Provide Day-to-Day Support

  • Initiate a communication plan. Increase company-wide touches (emails, town hall meetings) as appropriate to keep employees apprised of overall business operations.
  • Train your front-line supervisors and give them the communication and technology tools they need to manage remote-workers. Many of them have only managed employees at a physical worksite. They, too, will need help managing employees through this change.
  • Ensure supervisors provide ongoing daily communications to employees that are tailored to their individual needs. Key practices:
    • Clarify work parameters like core working hours, the importance of taking and recording break and meal periods, and guidance on creating work vs. personal time boundaries at the start of the teleworking arrangement, and on an ongoing basis.
    • Set clear expectations of performance and practicing listening with trust and respect. Supervisors should help their staff in prioritizing workload and deadlines, perhaps focusing on daily reports without micromanaging.
    • Model suggested behavior by discussing strategies and practices that work for them and sharing with employees that they are experiencing similar challenges.
    • Encourage brainstorming for solutions and alternative ways employees could accomplish their work while balancing business and individual needs.
    • Check in with employees informally about how they are doing, and keep an eye out for signs that the employee may be struggling or having issues they have not shared.
    • Recognize good work and highlight accomplishments in adjusting to this new situation. Employees are not in the office getting the informal day-to-day encouragement, so we need to be aware of how we can provide even small informal recognition and reminders to employees that they are valued and appreciated. Ideas might include electronic restaurant gift cards, an extra hour or two of paid time off, or even a simple thank you, or funny video sent their way. Tailor the rewards to the situation and resources available.
  • Allow time and a platform for co-workers to share common problems and wins with the group. Typically, these are things that happen naturally in the office workspace, breakrooms, and informal discussion. It is important to the well-being of the employees and to improved workforce practices and productivity that these types of discussions continue.
  • Be flexible! Even with the best of intentions, employees may need to take paid time off or work different than normal hours to complete their work. Being open to a range of work hours (or recommended core hours) to help employees take care of their increased personal responsibilities and their well-being can go along way for all involved.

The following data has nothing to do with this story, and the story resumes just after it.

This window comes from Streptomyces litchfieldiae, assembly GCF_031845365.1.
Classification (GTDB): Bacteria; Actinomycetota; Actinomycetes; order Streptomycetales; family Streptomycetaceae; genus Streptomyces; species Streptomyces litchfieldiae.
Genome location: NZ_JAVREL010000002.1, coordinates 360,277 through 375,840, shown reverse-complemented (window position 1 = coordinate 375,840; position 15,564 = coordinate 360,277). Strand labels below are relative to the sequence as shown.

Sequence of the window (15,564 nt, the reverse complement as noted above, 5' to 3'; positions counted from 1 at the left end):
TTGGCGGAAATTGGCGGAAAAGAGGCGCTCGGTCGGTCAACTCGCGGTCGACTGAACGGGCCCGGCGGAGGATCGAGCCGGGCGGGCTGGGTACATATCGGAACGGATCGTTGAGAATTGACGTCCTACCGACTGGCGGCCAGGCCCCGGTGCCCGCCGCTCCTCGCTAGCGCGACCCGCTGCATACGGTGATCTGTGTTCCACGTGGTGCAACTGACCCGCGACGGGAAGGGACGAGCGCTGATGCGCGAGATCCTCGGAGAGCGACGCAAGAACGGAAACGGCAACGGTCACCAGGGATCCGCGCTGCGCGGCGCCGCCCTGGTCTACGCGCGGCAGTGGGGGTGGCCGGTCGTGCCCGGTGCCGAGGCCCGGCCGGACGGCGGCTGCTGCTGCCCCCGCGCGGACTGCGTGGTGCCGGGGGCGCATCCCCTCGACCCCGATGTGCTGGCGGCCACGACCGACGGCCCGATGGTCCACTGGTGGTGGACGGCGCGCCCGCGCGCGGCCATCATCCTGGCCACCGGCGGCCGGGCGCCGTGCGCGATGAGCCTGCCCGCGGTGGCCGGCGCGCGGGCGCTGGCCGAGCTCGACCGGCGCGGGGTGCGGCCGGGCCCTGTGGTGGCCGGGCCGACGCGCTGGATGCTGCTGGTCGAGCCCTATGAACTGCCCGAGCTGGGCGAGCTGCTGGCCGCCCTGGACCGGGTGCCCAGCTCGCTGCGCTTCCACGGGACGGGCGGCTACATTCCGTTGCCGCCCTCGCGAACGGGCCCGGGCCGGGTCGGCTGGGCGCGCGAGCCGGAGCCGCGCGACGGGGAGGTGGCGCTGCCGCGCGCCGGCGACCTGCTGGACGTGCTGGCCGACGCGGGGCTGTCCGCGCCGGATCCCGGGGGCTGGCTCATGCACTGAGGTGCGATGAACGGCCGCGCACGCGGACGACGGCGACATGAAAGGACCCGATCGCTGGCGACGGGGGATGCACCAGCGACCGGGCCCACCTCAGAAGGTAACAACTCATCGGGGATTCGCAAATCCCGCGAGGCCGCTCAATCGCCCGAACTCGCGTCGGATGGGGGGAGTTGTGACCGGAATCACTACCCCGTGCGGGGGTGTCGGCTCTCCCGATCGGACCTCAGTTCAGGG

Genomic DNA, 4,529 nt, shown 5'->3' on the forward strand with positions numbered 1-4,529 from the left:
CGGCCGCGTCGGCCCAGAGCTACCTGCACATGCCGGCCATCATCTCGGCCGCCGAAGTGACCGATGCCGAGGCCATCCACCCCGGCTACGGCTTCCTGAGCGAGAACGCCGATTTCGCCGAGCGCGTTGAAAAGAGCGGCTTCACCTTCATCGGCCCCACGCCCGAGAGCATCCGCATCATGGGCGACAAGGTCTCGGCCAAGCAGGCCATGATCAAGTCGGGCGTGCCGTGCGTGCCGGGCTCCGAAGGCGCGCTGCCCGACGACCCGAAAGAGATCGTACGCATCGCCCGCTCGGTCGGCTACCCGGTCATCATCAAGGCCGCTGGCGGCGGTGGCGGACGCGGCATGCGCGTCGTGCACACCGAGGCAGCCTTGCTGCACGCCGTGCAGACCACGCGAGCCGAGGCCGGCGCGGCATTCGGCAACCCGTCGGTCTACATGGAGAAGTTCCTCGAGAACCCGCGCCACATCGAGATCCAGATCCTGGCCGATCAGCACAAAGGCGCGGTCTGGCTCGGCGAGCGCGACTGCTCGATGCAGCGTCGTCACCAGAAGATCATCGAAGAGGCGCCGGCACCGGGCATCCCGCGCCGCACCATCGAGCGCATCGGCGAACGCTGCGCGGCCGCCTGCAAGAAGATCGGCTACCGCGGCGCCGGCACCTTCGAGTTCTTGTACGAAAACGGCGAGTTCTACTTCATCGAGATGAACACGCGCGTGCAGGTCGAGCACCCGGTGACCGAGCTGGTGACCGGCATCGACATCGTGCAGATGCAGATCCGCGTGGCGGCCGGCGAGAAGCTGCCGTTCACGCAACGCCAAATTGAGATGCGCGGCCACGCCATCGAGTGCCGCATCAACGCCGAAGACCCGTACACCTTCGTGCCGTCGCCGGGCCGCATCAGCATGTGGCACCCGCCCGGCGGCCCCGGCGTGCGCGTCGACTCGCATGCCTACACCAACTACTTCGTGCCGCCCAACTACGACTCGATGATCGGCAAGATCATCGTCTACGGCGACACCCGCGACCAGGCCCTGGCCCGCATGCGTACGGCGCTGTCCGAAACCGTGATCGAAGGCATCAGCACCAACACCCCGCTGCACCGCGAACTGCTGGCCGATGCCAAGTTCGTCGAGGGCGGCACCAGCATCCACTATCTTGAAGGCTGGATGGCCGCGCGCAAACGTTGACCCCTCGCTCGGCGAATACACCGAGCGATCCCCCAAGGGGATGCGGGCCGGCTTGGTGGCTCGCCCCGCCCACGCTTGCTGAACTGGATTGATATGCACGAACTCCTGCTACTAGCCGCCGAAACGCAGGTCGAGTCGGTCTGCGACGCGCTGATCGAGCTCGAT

Other Ways to Keep Spirits Up

  • Remind employees of resources available to them through your health plan or Employee Assistance Program.
  • Share lists of local resources to help with guidance, personal struggles, stress, financial advising, or grief counseling.
  • Develop fun and inexpensive ways for employees to connect outside of work; for example, game playing like Video Bingo, virtual movie watching parties, or meeting up with colleagues for virtual workouts, just to name a few. Talk to your tech-savvy employees – they use these types of virtual social avenues all the time!
  • Meet up virtually for lunch with co-workers.
  • Research fun free apps for workouts, meditation, and online events that employees can attend. Employer-sponsored gym memberships may also host free online content. In addition, apps and public libraries are launching free children’s books, virtual coloring, and limited-time book downloads during this time.

Employers must also remember workplace legal implications, whether we have employees working on-site or remotely. The Fair Labor Standards Act (FLSA), applicable state wage and hour regulations, the Family and Medical Leave Act (FMLA), extended sick pay and leave provisions under the Families First Coronavirus Response Act (FFCRA), the Americans with Disabilities Act (ADA), Occupational Safety and Health Administration (OSHA), Worker’s Compensation, and federal and state anti-discrimination law still apply.

We are all in this together. Be patient, kind, and understanding in these uncertain times. Managing successfully and keeping employees engaged and productive will reap great benefits for your organization in the future. Strategies and lessons learned by adapting to the challenges with a remote workforce will present expanded opportunities for recruiting, employee development, retention, employee satisfaction, and ultimately will ensure continued business operations into the future.